FISMA is the Federal Information Security Management Act. It is a high-level law that mandates a level of cybersecurity for all federal agencies and federal contractors. It was enacted by Congress in 2002 and updated in 2014.
While FISMA delegates cybersecurity responsibility to the various federal departments and agencies, it also centralizes a significant amount of cybersecurity functions (including mandates) to the Department of Homeland Security (DHS) and leaves the nitty-gritty standards and guidelines to the National Institute of Standards and Technology (NIST) to hammer out.
In this cyber environment, it is important to have a robust Information Security Management System (ISMS), but how do you know if you have a strong ISMS?
Well it's as simple as filling out a questionnaire!
Overview of the Federal Trade Commission in regards to cybersecurity:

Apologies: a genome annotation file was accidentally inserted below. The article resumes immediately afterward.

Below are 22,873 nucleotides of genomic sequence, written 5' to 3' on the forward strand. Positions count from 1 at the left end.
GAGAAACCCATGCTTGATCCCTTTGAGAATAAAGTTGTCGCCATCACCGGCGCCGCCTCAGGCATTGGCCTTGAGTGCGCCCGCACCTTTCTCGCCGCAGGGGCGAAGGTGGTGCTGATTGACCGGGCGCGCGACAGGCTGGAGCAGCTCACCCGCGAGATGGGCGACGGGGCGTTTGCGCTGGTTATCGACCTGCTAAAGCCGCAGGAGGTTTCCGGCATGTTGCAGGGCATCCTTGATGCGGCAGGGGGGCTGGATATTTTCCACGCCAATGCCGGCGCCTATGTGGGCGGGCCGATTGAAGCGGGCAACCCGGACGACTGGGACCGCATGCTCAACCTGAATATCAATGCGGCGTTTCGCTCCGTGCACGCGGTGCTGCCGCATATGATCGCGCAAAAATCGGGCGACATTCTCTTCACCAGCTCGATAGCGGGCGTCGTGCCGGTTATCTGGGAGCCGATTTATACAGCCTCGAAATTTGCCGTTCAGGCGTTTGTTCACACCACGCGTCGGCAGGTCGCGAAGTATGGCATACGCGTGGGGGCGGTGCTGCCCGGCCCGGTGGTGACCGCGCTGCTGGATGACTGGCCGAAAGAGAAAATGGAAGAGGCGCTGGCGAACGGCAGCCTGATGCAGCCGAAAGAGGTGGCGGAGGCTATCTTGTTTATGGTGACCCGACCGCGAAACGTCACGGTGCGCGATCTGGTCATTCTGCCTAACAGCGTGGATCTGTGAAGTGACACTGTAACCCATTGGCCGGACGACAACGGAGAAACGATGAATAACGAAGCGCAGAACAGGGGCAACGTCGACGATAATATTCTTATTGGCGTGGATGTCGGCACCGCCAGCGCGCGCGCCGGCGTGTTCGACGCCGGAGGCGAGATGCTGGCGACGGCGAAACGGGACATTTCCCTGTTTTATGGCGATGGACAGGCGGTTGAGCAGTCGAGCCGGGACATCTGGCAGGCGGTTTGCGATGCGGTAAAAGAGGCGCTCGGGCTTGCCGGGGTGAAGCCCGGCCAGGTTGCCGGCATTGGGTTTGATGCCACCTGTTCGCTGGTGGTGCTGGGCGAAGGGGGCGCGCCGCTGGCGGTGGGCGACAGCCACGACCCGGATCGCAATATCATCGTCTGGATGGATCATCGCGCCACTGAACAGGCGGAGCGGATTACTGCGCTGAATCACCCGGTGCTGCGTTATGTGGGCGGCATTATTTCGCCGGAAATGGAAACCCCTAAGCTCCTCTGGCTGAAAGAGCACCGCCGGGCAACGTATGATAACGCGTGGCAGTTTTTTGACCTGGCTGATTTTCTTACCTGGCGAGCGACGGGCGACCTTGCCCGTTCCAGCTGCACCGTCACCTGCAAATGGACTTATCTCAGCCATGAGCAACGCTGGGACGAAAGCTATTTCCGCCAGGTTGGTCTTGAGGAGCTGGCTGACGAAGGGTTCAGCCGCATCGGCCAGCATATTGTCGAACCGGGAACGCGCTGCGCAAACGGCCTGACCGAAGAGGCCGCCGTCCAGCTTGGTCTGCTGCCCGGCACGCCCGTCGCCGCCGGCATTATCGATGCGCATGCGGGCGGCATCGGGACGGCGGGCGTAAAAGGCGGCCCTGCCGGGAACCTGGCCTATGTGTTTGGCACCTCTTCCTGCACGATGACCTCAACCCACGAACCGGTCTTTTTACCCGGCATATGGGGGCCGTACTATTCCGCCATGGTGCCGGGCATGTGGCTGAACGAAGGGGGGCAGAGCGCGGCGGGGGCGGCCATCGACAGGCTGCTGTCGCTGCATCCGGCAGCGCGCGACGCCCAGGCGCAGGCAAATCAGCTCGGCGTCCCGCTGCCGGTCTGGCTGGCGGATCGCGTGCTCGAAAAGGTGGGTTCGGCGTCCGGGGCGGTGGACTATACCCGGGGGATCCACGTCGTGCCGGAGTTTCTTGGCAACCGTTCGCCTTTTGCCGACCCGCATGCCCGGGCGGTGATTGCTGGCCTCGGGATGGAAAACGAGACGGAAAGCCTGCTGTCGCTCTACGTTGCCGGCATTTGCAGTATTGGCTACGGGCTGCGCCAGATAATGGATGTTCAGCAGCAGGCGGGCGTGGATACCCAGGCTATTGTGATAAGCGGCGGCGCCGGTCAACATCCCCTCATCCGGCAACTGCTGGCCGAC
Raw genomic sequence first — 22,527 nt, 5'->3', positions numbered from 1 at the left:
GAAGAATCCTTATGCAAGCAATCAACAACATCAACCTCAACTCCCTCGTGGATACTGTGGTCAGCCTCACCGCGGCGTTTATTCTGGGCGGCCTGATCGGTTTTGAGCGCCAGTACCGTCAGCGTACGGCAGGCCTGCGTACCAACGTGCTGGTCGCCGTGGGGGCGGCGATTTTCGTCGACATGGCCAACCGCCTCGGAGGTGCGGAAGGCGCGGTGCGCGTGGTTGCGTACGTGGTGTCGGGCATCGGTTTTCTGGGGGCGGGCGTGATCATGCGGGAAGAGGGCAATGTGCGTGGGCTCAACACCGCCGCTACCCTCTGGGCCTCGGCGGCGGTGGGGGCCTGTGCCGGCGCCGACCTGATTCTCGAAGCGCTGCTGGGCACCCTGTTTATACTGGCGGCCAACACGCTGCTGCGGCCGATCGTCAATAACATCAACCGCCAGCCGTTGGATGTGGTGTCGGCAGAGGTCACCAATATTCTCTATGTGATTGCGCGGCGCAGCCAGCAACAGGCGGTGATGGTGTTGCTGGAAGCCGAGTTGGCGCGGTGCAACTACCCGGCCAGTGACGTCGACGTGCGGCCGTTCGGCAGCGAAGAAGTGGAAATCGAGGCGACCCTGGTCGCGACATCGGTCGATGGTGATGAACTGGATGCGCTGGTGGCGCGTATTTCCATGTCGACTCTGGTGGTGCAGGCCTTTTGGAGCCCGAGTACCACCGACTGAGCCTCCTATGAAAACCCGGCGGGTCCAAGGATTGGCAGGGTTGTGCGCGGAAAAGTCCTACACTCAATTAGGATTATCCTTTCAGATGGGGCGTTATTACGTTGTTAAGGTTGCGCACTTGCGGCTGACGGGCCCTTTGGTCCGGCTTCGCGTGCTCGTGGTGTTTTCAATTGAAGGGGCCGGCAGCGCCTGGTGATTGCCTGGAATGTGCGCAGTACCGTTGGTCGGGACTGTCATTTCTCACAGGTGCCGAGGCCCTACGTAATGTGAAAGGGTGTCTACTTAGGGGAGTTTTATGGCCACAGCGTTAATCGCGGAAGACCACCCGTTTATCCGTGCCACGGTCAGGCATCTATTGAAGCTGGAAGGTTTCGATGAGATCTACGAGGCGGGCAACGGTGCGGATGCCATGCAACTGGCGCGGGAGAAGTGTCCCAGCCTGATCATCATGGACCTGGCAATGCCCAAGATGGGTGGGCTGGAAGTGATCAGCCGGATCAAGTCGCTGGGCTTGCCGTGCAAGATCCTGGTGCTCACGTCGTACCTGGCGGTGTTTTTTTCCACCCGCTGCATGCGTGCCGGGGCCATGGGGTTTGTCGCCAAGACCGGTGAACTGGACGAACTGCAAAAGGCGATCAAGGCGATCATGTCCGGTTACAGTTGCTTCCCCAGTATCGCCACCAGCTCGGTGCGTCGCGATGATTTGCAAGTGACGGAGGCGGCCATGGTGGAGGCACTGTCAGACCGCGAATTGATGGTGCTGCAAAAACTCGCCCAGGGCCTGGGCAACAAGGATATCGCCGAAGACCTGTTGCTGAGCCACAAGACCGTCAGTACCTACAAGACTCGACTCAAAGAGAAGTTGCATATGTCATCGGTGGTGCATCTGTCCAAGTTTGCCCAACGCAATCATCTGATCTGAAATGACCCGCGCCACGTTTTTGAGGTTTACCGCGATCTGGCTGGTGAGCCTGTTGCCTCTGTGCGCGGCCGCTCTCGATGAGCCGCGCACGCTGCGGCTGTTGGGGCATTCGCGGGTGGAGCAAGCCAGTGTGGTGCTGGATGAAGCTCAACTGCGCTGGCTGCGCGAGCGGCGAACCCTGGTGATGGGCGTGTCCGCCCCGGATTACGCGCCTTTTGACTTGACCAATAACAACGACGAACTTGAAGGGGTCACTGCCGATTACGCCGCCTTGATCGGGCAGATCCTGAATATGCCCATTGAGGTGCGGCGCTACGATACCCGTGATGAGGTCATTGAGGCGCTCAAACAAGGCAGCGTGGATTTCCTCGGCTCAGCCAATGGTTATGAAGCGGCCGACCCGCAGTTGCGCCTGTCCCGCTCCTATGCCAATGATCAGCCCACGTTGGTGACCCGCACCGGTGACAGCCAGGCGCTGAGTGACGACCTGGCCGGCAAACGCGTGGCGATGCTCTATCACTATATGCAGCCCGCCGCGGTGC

“HiTRUST: Burdensome, But Worth It if You Have the Resources”
For the past few months the challenges facing the country’s medical infrastructure has been all over the news. Mostly these issues have focused on medical supplies and capacity, but as with any organization the IT needs of these medical facilities are also of the utmost criticality.
Free Cybersecurity Strategies for the Homebound
Well, April is almost over, and most of us are still teleworking from home. Last month I discussed some basic requirements for working remotely, and given that the coronavirus pandemic is still very much affecting our working lives, I’ve decided that this month it would be good to build on some of the concepts introduced last month.
Lately, and for good reason, the top thing on people’s minds has been the COVID-19 Coronavirus. Any change from normal operations will inherently be less secure, because often the processes are unfamiliar and have not been ironed out to the extent that a company’s normal operations have been. In a situation like we are facing now, with widespread teleworking, a company’s prime security concern should be the correct implementation of a strong teleworking policy.
The importance of risk training.
“Don’t Forget About Negligence – It Hasn’t Forgotten you”